Lesson 3:   Hebrews 2:1-4

David Linden  University Presbyterian Church, LAS Cruces, New Mexico,  USA


The First Warning     This is the first of six warnings.  Some warnings will focus on conduct; this one is addressed to the mind. The cognitive side of the Christian life is a very important emphasis in Hebrews. We act according to what we think. A later appeal will urge the readers to consider Christ, (3:1). The command to love the Lord our God includes the mind in Mark 12:28-31. This warning is to ‘pay attention’. To ignore the message of Christ is bring God’s judgment, from which there can be no escape. If we are convinced, we will listen. They had already received numerous reasons to convince their minds. In chapter 1 they had the OT statements God had spoken of the Son. Chapter 2 reminds them of the message spoken by Christ Himself and confirmed by those who had heard Him in the beginning. That witness to Christ was corroborated by the unusual activity of the Holy Spirit – miraculous things men can observe. God had done enough to convince; the issue then, was for them to pay serious attention lest they drift away.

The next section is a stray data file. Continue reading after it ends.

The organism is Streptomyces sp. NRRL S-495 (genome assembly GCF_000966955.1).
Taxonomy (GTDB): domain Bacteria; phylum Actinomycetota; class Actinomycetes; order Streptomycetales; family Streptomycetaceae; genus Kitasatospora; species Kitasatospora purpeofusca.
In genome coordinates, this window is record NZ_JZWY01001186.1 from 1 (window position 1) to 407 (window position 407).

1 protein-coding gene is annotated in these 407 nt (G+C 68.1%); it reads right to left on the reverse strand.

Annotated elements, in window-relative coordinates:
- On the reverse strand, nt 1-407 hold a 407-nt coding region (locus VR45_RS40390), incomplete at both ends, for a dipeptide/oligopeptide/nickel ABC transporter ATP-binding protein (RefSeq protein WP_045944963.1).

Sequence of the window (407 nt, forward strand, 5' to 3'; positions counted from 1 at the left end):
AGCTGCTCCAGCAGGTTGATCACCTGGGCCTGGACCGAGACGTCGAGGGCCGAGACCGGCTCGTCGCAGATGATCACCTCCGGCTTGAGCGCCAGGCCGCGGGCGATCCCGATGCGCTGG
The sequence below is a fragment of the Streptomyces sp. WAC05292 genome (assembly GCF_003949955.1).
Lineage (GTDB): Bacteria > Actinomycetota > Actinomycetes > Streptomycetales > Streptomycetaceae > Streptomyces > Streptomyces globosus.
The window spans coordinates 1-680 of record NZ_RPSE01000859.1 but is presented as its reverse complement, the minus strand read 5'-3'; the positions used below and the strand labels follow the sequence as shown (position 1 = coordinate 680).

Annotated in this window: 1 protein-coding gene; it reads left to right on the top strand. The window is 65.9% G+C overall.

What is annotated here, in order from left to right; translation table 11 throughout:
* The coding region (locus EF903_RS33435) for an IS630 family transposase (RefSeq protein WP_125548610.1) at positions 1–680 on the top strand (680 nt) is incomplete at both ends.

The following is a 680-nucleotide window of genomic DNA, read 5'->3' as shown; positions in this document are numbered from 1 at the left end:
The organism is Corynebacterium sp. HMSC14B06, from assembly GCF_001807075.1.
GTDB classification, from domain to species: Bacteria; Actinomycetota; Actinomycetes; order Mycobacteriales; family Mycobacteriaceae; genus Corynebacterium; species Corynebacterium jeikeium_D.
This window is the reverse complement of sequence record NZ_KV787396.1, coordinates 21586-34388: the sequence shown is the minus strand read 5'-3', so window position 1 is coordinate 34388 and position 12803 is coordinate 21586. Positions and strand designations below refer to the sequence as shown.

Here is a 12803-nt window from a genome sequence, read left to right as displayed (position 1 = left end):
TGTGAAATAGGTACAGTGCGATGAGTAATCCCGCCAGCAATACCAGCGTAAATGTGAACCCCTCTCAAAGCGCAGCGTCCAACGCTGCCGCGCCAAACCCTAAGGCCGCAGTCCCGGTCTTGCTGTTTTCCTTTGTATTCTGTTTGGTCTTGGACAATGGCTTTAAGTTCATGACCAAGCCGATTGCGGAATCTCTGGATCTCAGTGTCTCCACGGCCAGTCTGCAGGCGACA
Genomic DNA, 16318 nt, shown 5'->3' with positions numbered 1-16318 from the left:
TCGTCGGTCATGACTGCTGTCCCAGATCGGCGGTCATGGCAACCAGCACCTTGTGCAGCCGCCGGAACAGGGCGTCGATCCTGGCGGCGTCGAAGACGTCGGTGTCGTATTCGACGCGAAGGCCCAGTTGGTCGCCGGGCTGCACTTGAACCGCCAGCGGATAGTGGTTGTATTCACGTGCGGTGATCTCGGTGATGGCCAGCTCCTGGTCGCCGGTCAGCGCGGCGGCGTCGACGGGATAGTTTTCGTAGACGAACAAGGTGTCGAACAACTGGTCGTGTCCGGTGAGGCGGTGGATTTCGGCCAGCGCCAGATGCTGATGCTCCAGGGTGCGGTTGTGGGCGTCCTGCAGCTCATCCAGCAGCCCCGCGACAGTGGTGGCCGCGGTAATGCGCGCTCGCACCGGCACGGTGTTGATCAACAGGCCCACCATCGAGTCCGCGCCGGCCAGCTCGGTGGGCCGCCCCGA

2:1,2   Paying attention to what was heard is the proper response to God and His revelation. The readers of Hebrews had had exposure to the message of Christ.  The danger was that they would drift away by ignoring it.  Hebrews does not picture the message as the thing drifting, but people drifting from the message.  The analogy of a boat getting off course illustrates imperceptible change. One may not notice quiet drifting, yet it can lead to disaster.  


What had they already heard?   They had heard “the message spoken”.  God has spoken in His Son (1:2), and that was a superior revelation to all that had preceded.  Since Christ is greater than angels, greater attention ought to go to Him and His message.  In chapter 1 they had quotations of Scripture familiar to them.  God was making truth about Christ clear.  More than mere hearing is needed: they must pay attention.  Later the writer will emphasize that they must believe (3:19 – 4:2).   Faith is preceded by hearing (Romans 10:17).


Two major revelations from God are compared.  God had used angels in some way when He communicated His law (Deuteronomy 33:2-5; Acts 7:53; Galatians 3:19).  Violating that law spoken by angels brought God’s punishment.  When those angels spoke, that was one of God’s “various ways” of speaking in the past, (1:1).  Now He has spoken by a greater means (His Son) of a greater message (salvation).  What will happen to those who ignore the Son-message?  Christ as the Word (John 1:1), is Himself the message.  Further, the Scriptures quoted in chapter 1 were God speaking of Him.  Others (v.3) had heard Christ directly and had relayed that message.  To all this, God added supernatural support (v.4).  The problem cannot be whether the message had been given; the question is whether God’s communication was being ignored.